Class IV: early general neural degeneration
Four mutants belong to this class (Table 1). They are very similar in phenotype. awayuki (awatm17) mutant embryos can be identified by ubiquitous cell degeneration in the nervous system at around the 15-somite stage (revealed by acridine orange staining and toluidine blue staining of histological sections; Fig. 5A-F). Cell degeneration is restricted to the neural tissue. In contrast, other tissues like the notochord or somites are not degenerating (Fig. 5G,H). At 24 hours, almost all neuroepithelial tissue is degenerating. The midbrain-hindbrain boundary, the tectum and the fourth ventricle are not well formed in awa mutants (Fig. 5I,J). At 30 hours, the neu-roectodermal tissues are completely degenerated and the mutants do not survive thereafter. Expression patterns of Zash 1a and 1b are not altered in class IV mutants.
Phenotypic consideration of mutants that have defects in the nervous system
To identify genes involved in vertebrate neurogenesis, we have isolated mutants that have nervous system defects. 256 of these mutants exhibited visible morphological abnormalities restricted to a part of the nervous system (Brand et al., 1996a,b; Granato et al., 1996; Heisenberg et al., 1996; Jiang et al., 1996; Piotrowski et al., 1996; Schilling et al., 1996; Whitfield et al., 1996). In addition, 660 mutants show either general or localized abnormal neuronal cell death, with no apparent preceding morphological defects during development. In many of these neural degeneration (NED) mutants cell degeneration spreads over the nervous system resulting in degeneration of the embryo. Therefore, most of these mutants were discarded without further analysis. It cannot be excluded, however, that two groups of potential interest might be included in the NED mutants. Firstly, mutations in genes involved in neuronal proliferation, differentiation and survival may be expected to display a cell death phenotype, as it has been suggested that neuronal cell proliferation and differentiation are tightly coupled to cell death (Raff et al., 1993). In fact, white tail (wit) mutants that show hypertrophy of neurons appear to have neuronal degeneration as well (see Jiang et al., 1996). Secondly, mutations affecting pattern formation of the nervous system might be causing a cell death phenotype, as failure of patterning during embryogenesis often leads to cell death in Drosophila (Abrams et al., 1993). no isthmus (noi) mutants display restricted cell death in the region where the midbrain-hindbrain boundary is formed (see Brand et al., 1996a). As a result, noi mutants have no midbrain-hindbrain boundary (Fig. 6A-D). To address the possibility of cell death as a marker of defective neuronal patterning, we have analyzed in detail a fraction of NED mutants kept in the initial screen.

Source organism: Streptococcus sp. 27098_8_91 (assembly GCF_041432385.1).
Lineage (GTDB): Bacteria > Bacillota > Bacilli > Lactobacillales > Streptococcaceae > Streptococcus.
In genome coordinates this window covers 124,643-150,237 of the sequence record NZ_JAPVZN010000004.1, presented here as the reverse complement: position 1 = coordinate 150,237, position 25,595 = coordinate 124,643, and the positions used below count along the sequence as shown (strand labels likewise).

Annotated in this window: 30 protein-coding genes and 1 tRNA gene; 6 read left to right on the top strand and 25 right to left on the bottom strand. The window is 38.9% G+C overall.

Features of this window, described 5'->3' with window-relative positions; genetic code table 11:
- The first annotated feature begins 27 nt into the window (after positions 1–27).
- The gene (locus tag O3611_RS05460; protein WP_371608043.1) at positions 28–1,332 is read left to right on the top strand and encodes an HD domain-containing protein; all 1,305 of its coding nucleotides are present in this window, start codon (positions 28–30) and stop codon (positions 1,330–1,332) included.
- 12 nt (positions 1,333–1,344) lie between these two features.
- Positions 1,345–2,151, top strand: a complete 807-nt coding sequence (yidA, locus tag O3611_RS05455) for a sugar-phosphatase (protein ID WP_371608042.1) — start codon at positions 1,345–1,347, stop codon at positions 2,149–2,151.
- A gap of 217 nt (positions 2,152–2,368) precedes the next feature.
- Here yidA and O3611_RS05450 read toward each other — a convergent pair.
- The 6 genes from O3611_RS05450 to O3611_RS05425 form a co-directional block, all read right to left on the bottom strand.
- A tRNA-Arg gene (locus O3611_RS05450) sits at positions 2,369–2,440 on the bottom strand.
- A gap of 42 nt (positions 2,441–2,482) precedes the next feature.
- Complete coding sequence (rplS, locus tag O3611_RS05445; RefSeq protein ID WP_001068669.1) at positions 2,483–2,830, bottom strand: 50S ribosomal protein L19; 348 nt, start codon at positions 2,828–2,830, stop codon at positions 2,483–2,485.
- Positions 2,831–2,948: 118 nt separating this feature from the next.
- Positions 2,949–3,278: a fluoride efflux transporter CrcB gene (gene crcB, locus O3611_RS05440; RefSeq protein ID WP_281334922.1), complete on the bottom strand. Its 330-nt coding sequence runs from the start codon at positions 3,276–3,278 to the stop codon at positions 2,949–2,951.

We tentatively classify the NED mutants into four general categories, but each phenotype examined shows slight differences. This may result from the fact that we randomly kept only 40 of 660 mutants. Neuronal degeneration was a frequent phenotype in our screen (19% of all mutants found). Assuming equal allele frequencies (2.5 per gene, see Haffter et al., 1996a), the 660 mutants are expected to define about 300 genes.
It is surprising that all the neural degeneration mutants examined display apoptotic cell death rather than necrosis. Necrosis is characterized by a swollen appearance of cells and loss of membrane integrity (Wyllie, 1981). Dying cells in the NED mutants, in contrast, appear to condense, becoming refractile in appearance. These cells are stained with acridine orange, toluidine blue and TUNEL, which stain apoptotic cells specifically (Abrams et al., 1993). During normal development, the majority of apoptotic cells are detected in neuroectodermal tissues after the end of gastrulation in the zebrafish. Cell lineage analysis also shows programmed cell death only after gastrulation in the epiblast (R. Warga, personal communication). These results indicate a close link between neuronal cell development and a suicide program.
Abnormal cell death as a clue in detecting defects in neural development
In Drosophila, the larval cuticle is rich in morphological features that allow the identification of mutants with subtle defects (Nüsslein-Volhard et al., 1984). In contrast, a large proportion of the vertebrate nervous system is devoid of good morphological landmarks and therefore subtle defects at early stages cannot be detected by simple optical screening. Consequently, it is necessary to employ molecular probes or antibodies to detect subtle defects.
Cell death phenotypes are associated with neural patterning mutants identified in our screen. In addition to noi mutants, flat head mutants that lack a substantial portion of the midbrain show midbrain degeneration. Moreover, while aoi mutants show no apparent morphological defect at early stages, cell death is associated with a change in gene expression pattern within the forebrain, midbrain and hindbrain. This indicates a subtle alteration in early pattern formation in these mutants. Although cell death phenotypes were common in our screen, the analysis described here shows that pattern defects are seen only in mutations causing localized cell death that does not spread. Thus, although we analyzed only a limited sample number, localized cell death that does not spread may be a useful criterion for selecting mutations that have subtle patterning defects.